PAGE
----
After building the studio, and then vamoosing to Switzerland for a prolonged holiday of hiking and noshing, I must admit that the project languished for awhile (about a year to be exact). Languished but not forgotten. I spent months researching and tweaking the exact way that my lessons would be operated – in a bid to create the best possible learning experience and provide the best possible products to the English-learning market.

I was also stumped on the delivery method, as I wanted to provide a very professional experience with interactive lessons. I looked at many of the available alternatives, but none gave me exactly what I wanted. Until last summer! I had left my name and e-mail address at Articulate because they announced that they were creating a new software program. Then, at the end of last summer, when I had totally forgotten about Articulate, the e-mail arrived announcing Storyboard 2. OMG! It was exactly what I had been looking for.

So, the plan started coming together (in the words of Lt. Col. Hannibal Smith, “I love it when a plan comes together”). And January was set as the month I would get started on One Bite English.

Building A New Design Studio

Although I have a comfortable office in my home, the guinea pigs and Rieko have commandeered half of it and I work best with lots of “spreading all my crap out over every surface.” Also, in my home office I have Internet and tend to get easily distracted… oh, look, shiney… and a design studio with no distractions (no Facebook, no cute guinea pigs looking for attention, no delivery people ringing the doorbell, no nothing) would be a fantastic way to super-boost productivity (BTW, I get as much work done in 2 hours of concentrated work at my new design studio than I can get accomplished all day at my distraction-filled home.

Luckily, the small apartment beside my recording studio became available (yes, luck does sometimes play a part in success), so I struck a bargain with my landlord and took possession at the end of January. One Bite English had a potential design studio. And, it’s only a 2-3 minute walk from my home (Win!)

So, it was time to revert to carpenter mode. The next day, I borrowed a truck from my favourite building supply store (when you buy a bunch of lumber, or other bulky stuff, they let you drive one of their 1.5-ton trucks… and that is always fun). I dumped a load of lumber in my sparse new apartment.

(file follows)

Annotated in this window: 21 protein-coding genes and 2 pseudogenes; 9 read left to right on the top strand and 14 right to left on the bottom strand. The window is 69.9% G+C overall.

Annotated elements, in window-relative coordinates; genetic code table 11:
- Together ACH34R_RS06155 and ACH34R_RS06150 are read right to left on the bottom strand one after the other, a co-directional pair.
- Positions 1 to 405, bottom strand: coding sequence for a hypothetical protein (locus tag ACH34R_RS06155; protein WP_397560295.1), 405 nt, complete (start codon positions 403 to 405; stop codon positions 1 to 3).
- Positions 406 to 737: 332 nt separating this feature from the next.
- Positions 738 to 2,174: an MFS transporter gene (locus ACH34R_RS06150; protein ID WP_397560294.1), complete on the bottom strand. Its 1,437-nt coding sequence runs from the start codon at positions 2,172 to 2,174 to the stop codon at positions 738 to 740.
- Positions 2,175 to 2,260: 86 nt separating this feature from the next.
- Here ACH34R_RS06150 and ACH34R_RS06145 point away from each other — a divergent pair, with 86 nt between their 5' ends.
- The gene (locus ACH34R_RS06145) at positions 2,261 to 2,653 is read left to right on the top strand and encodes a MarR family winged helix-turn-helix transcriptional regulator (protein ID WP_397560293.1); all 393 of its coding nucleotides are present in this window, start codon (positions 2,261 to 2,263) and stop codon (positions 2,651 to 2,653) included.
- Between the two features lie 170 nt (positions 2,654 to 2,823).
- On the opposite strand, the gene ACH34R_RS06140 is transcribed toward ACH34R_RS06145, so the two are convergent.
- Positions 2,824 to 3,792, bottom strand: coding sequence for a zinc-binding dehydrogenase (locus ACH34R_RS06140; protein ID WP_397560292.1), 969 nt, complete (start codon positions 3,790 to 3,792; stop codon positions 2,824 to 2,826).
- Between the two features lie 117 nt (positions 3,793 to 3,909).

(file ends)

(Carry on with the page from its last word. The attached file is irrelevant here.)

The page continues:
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This is a small, one-room apartment with kitchen (about the size of a storage shed) and toilet (no bath – which got me a great rate and who the heck needs a bath in a studio?). The kitchen will be my storage room (I bought a large set of steel shelves, which I have loaded with file holders for quick access). The room pictured is now my design studio.

The next day, I set to work. Seems my long-ago builder skills are still intact, and I built a large combination of standing desk (where I do all my planning), drawing board with lightbox (where all the drawings for my animated lesson videos get drawn), more standing desk, and a corner sitting desk (where my clunky old Windows machine goes – the only machine that will run my MX Flash that I use for all my vector drawings).

The sitting desk (you can see the kitchen in the background – being used as my workshop during construction)

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The three walls of standing desk (I love having lots of space to lay all my stuff out on). At the back is my drawing table with built-in lightbox. BTW, that ugly hanging lamp is doomed.

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In the following days, the desks received three coats of latex water-based paint (in the light blue that is one of the company colours).

I also coated the walls with corkboard, as I love to be able to pin up sketches, idea notes, etc. where I can see them and ponder them throughout my day. There is also a whiteboard and old-fashioned blackboard coming (delivered after this photo, but not in use yet).

The ugly (and definitely in the way for a guy my height) ceiling lamp is gone, and I’ve ringed the office with spots.

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The lightbox now has a plexiglass cover (recessed flush in the drawing table). You’ll see the animation characters, I’ve already sketched on here and then drawn in Flash, in an upcoming Case Study update.

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Here is the sitting desk area, which has received the same treatment. After this photo, this area became home to my Windows beast, and my beloved Macbook Air sits here when I’m in-studio (sometimes for work, but always for the library of tunes on board).

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So, what’s next? What will the rest of February see in the building of this business?

I’m mainly in planning mode, and I’ll soon be sharing some important notes to help you with your own business.